SWITCHEROO: APRIL, 2010
Turnabout is fair play. The best way we can think to repay the pool of artists who have been creating work for Broadsided is to offer them an opportunity to see how writers might respond to their work.
In a Switcheroo, we invite writers to submit poetry and prose in response to a piece of visual work created by one of the Broasdided artists.
Click below to see former Switcheroos.
"Homeless," published May, 2016 with art by Jennifer Bevill & poetry by Sheila Kelly.
"Rules for Cave Diving," published May, 2016 with art by Jennifer Bevill & poetry by Maureen Seaton.
"Beginning Moon," published May, 2015 with art by Michele L'Heureux & poetry by Markie Babbott.
"Disappear," published May, 2014 with art by Maura Cunningham & poetry by Philip Schaefer.
"Matthew 7," published May, 2013 with art by Kara Searcy & poetry by Catherine R Cryan.
"Mixed Media," published May, 2013 with art by Gabriel Travis & poetry by Laura Lee Washburn.
"Cost Benefit," published April, 2012 with art by Cheryl Gross & poetry by Lisa Allen Ortiz.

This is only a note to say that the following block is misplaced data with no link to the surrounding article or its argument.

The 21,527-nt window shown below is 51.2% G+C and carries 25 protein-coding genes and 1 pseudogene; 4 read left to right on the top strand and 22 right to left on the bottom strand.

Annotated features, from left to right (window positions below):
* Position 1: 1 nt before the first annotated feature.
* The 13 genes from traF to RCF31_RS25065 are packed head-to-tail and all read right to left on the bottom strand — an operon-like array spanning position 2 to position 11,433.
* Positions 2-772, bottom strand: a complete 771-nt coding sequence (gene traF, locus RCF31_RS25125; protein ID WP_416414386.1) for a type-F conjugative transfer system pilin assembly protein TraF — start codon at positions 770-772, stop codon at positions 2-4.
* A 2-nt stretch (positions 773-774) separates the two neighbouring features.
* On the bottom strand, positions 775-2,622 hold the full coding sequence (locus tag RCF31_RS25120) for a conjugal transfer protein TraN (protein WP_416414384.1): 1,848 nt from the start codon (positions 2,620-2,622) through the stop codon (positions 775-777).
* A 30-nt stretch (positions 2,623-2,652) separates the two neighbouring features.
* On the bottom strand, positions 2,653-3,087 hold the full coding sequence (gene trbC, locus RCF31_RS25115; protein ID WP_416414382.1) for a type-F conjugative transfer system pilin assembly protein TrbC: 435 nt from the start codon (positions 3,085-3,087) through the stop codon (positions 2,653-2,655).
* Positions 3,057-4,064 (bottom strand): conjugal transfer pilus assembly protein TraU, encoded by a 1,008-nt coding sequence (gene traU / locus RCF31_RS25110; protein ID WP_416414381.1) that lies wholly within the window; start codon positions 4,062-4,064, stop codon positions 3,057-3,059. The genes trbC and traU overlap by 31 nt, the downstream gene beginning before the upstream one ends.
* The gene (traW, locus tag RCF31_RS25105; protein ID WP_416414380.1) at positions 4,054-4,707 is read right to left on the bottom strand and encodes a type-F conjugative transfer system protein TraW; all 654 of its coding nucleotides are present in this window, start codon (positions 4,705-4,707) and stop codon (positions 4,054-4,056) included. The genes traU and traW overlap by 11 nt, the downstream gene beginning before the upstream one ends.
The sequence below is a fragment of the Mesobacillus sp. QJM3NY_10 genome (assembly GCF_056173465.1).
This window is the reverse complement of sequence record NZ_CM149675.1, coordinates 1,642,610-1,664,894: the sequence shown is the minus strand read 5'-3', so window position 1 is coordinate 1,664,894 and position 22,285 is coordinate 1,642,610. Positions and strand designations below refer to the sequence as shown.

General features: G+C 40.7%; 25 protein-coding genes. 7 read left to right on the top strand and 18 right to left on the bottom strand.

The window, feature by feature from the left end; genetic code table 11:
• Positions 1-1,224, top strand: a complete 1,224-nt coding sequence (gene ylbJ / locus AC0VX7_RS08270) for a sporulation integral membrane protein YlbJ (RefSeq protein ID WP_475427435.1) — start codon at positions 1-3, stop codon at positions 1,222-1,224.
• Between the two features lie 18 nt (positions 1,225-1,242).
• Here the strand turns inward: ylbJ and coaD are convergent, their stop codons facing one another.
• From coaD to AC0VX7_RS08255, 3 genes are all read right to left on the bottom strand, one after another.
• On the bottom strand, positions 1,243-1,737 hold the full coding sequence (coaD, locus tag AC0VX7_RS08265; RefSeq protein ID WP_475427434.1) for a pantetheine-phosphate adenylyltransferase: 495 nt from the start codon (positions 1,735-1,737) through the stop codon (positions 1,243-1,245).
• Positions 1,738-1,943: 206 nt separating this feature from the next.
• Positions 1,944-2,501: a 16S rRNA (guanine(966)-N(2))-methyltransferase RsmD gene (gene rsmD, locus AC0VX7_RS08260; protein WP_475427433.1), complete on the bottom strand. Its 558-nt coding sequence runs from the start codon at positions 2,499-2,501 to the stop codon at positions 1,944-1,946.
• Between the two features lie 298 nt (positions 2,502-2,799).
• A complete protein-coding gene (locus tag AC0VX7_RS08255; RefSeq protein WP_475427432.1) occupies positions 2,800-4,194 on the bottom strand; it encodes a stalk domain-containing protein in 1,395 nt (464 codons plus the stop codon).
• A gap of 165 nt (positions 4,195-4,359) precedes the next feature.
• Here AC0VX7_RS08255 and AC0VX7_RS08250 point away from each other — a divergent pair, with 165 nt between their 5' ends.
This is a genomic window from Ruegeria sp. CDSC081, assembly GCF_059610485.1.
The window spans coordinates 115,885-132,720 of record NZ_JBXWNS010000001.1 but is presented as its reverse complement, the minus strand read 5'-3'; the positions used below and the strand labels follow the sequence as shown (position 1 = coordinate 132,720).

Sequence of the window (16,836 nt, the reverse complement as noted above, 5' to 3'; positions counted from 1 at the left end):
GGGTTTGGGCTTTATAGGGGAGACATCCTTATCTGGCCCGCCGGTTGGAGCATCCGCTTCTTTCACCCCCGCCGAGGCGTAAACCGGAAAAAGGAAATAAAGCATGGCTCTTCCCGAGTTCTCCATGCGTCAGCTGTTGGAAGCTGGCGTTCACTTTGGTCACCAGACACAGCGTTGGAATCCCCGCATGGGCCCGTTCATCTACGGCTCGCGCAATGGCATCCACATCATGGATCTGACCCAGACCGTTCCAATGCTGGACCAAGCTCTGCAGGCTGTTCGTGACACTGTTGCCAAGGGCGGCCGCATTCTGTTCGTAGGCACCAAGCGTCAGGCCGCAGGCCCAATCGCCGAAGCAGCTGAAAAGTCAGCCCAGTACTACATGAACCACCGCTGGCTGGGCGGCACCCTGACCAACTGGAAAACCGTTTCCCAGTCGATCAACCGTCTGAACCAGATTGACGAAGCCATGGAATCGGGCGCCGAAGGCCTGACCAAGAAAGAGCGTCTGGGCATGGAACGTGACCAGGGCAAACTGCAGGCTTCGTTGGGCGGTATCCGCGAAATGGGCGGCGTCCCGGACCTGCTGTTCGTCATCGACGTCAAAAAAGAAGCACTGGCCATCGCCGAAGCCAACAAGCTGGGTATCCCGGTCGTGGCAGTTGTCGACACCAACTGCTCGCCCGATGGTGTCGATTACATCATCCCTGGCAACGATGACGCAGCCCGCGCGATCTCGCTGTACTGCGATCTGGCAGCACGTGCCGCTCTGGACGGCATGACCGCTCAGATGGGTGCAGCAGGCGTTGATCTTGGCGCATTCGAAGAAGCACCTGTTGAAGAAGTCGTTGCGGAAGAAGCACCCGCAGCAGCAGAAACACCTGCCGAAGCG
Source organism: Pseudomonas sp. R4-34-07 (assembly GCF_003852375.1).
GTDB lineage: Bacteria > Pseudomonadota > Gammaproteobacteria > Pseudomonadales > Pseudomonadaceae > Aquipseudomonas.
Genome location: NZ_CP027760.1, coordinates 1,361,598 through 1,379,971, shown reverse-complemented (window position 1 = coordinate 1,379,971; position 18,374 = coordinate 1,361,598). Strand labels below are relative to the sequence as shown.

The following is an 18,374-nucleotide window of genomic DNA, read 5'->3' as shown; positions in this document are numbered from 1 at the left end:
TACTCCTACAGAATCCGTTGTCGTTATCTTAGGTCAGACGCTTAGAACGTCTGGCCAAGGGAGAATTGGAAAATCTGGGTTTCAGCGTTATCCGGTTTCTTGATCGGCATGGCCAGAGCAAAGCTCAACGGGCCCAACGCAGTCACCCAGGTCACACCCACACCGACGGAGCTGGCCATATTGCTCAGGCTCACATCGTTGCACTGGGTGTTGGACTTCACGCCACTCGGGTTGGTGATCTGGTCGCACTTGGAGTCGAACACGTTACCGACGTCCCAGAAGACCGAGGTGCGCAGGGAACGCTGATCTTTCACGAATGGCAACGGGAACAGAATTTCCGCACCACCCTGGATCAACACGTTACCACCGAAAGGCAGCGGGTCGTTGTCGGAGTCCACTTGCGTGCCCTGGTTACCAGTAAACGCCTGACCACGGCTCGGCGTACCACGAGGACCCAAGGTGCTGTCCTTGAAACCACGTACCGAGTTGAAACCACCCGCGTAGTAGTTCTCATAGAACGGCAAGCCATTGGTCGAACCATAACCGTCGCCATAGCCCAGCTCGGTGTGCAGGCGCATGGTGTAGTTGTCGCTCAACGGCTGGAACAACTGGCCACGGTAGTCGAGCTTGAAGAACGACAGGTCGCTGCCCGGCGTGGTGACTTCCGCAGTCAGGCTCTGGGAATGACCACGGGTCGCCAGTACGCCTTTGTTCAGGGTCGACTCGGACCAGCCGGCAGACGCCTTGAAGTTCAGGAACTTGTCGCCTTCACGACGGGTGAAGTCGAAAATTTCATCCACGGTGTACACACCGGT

"The Company of Weeds," published April, 2011 with art by Ira Joel Haber & poetry by Catherine Swanson.
"Ex Ovo Omnia," published April, 2010 with art by Julie Evanoff & poetry by Jennifer Perrine.
"Interstate," published November, 2009 with art by Kate Baird & poetry by Brian Hendrickson.
"Collective Origins as Ulysses/Uxoria," published April, 2009 with art by Kevin Morrow & poetry by Pamela Johnson Parker.
"Empire," published November, 2008 with art by Helen Beckman Kaplan & poetry by KA Lynch.
"Among Trees (or) The Heart is a Bee Hive," published April, 2008 with art by Elizabeth Terhune & poetry by Cindy St. John.
"Bird's Eye," published November, 2007 with art by Kate Baird & poetry by Amanda Warren.
"Dishes," published April, 2007 with art by Anya Ermak-Bower & prose by Anna Mueller.
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What a rich, wild, dark, enspirited range of responses Julie Evanoff's image inspired in writers. The overall tone was dark, but humor glimmered in many pieces—the mundane world of paper clips set against the mythic figures in the art. Dreams, it should be no surprise, figured in many poems.